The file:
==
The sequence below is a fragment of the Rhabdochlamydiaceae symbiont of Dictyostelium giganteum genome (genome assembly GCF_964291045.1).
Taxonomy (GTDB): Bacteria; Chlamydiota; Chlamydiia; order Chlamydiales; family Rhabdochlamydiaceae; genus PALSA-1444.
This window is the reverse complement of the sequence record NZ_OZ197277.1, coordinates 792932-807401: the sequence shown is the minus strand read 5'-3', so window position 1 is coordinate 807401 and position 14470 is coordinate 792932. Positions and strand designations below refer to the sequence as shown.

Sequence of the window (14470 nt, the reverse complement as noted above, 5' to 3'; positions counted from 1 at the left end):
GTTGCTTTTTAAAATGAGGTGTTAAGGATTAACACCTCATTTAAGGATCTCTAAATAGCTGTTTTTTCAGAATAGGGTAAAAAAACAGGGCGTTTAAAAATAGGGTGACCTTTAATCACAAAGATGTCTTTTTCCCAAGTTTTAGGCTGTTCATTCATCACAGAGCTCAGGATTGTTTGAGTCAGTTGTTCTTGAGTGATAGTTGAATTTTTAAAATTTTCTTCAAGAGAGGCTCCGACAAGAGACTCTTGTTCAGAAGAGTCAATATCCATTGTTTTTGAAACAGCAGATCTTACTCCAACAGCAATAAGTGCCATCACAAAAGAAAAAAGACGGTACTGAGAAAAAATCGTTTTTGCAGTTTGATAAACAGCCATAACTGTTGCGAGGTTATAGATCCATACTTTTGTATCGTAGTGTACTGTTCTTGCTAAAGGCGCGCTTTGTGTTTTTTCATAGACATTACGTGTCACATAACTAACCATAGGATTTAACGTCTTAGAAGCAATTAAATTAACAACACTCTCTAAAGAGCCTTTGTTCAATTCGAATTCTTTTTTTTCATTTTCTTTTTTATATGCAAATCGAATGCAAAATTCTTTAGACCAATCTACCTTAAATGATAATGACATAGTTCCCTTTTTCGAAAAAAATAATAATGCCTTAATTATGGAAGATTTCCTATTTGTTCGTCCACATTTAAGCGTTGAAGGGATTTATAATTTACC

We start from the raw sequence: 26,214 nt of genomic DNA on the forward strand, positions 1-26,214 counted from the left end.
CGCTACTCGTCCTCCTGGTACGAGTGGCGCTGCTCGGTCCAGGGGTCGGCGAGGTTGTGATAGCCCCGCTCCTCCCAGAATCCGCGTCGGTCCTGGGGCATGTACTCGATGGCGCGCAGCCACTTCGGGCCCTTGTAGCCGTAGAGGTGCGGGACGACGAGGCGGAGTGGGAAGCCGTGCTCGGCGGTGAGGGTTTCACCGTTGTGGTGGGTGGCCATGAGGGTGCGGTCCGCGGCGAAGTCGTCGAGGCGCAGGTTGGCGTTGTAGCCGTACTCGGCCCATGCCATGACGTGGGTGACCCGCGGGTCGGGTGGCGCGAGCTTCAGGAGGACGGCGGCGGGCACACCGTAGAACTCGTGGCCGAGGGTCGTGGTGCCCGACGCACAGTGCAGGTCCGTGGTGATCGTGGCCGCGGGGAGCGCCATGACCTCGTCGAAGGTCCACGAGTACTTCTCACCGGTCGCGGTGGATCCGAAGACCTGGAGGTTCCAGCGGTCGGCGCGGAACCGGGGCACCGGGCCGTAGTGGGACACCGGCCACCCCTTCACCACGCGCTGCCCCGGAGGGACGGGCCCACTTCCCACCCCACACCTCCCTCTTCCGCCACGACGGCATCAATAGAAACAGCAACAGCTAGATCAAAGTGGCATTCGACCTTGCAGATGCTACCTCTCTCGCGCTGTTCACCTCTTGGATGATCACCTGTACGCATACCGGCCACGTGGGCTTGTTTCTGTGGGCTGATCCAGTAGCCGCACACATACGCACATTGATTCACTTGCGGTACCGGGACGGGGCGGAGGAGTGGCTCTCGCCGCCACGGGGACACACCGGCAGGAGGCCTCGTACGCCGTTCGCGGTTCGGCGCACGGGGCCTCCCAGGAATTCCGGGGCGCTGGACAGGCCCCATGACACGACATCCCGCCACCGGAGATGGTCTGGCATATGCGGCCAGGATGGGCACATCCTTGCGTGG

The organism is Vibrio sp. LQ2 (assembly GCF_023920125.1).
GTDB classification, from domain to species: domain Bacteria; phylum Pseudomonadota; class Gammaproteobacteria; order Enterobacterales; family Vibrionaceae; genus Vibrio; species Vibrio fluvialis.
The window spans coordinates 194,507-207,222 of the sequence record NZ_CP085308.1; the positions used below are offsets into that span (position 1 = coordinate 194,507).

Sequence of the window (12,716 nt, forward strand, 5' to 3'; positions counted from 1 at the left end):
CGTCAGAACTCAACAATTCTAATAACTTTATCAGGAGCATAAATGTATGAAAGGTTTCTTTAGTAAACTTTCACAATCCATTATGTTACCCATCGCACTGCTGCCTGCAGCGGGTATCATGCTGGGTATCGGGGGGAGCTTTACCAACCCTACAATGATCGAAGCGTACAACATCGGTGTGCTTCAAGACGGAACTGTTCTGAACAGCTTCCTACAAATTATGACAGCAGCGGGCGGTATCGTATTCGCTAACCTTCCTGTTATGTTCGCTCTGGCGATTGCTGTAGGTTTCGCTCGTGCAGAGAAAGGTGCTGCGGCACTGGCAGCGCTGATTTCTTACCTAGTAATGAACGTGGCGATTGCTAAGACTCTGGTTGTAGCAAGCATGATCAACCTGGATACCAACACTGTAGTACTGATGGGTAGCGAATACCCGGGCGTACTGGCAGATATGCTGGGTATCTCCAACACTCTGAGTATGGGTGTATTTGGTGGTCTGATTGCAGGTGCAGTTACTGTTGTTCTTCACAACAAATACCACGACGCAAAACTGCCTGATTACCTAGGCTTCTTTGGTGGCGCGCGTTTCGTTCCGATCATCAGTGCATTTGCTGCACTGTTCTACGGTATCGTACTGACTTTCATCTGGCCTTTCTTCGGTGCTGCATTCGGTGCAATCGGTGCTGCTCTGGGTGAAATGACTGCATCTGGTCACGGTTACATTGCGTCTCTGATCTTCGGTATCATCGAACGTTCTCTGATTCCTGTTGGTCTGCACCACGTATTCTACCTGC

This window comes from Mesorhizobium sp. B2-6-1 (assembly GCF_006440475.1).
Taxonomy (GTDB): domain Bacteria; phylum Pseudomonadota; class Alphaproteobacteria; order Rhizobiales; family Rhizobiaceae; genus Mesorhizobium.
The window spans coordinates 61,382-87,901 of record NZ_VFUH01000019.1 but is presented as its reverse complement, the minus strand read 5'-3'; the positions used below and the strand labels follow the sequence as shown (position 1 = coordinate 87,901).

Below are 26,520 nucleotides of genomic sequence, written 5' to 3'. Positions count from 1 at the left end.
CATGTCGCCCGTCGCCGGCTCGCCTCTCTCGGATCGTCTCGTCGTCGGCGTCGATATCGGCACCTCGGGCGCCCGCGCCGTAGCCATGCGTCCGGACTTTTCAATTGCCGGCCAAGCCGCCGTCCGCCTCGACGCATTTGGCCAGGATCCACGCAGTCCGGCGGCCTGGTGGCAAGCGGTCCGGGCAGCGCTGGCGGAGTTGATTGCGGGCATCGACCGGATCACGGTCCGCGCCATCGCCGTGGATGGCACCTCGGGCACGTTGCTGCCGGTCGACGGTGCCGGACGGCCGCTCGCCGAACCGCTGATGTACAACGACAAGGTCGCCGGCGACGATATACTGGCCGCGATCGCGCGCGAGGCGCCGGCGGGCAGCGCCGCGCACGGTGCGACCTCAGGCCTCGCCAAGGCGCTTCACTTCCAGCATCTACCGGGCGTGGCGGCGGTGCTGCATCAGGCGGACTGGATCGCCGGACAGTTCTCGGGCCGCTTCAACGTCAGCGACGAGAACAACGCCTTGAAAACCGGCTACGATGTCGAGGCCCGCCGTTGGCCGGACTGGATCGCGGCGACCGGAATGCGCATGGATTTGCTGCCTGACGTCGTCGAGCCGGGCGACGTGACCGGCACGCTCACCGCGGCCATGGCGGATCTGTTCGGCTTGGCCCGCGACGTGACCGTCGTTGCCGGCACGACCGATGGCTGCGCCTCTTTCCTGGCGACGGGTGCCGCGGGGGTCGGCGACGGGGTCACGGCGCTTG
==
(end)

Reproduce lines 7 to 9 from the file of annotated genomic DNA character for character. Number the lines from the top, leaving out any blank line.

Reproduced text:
CGCTACTCGTCCTCCTGGTACGAGTGGCGCTGCTCGGTCCAGGGGTCGGCGAGGTTGTGATAGCCCCGCTCCTCCCAGAATCCGCGTCGGTCCTGGGGCATGTACTCGATGGCGCGCAGCCACTTCGGGCCCTTGTAGCCGTAGAGGTGCGGGACGACGAGGCGGAGTGGGAAGCCGTGCTCGGCGGTGAGGGTTTCACCGTTGTGGTGGGTGGCCATGAGGGTGCGGTCCGCGGCGAAGTCGTCGAGGCGCAGGTTGGCGTTGTAGCCGTACTCGGCCCATGCCATGACGTGGGTGACCCGCGGGTCGGGTGGCGCGAGCTTCAGGAGGACGGCGGCGGGCACACCGTAGAACTCGTGGCCGAGGGTCGTGGTGCCCGACGCACAGTGCAGGTCCGTGGTGATCGTGGCCGCGGGGAGCGCCATGACCTCGTCGAAGGTCCACGAGTACTTCTCACCGGTCGCGGTGGATCCGAAGACCTGGAGGTTCCAGCGGTCGGCGCGGAACCGGGGCACCGGGCCGTAGTGGGACACCGGCCACCCCTTCACCACGCGCTGCCCCGGAGGGACGGGCCCACTTCCCACCCCACACCTCCCTCTTCCGCCACGACGGCATCAATAGAAACAGCAACAGCTAGATCAAAGTGGCATTCGACCTTGCAGATGCTACCTCTCTCGCGCTGTTCACCTCTTGGATGATCACCTGTACGCATACCGGCCACGTGGGCTTGTTTCTGTGGGCTGATCCAGTAGCCGCACACATACGCACATTGATTCACTTGCGGTACCGGGACGGGGCGGAGGAGTGGCTCTCGCCGCCACGGGGACACACCGGCAGGAGGCCTCGTACGCCGTTCGCGGTTCGGCGCACGGGGCCTCCCAGGAATTCCGGGGCGCTGGACAGGCCCCATGACACGACATCCCGCCACCGGAGATGGTCTGGCATATGCGGCCAGGATGGGCACATCCTTGCGTGG

The organism is Vibrio sp. LQ2 (assembly GCF_023920125.1).
GTDB classification, from domain to species: domain Bacteria; phylum Pseudomonadota; class Gammaproteobacteria; order Enterobacterales; family Vibrionaceae; genus Vibrio; species Vibrio fluvialis.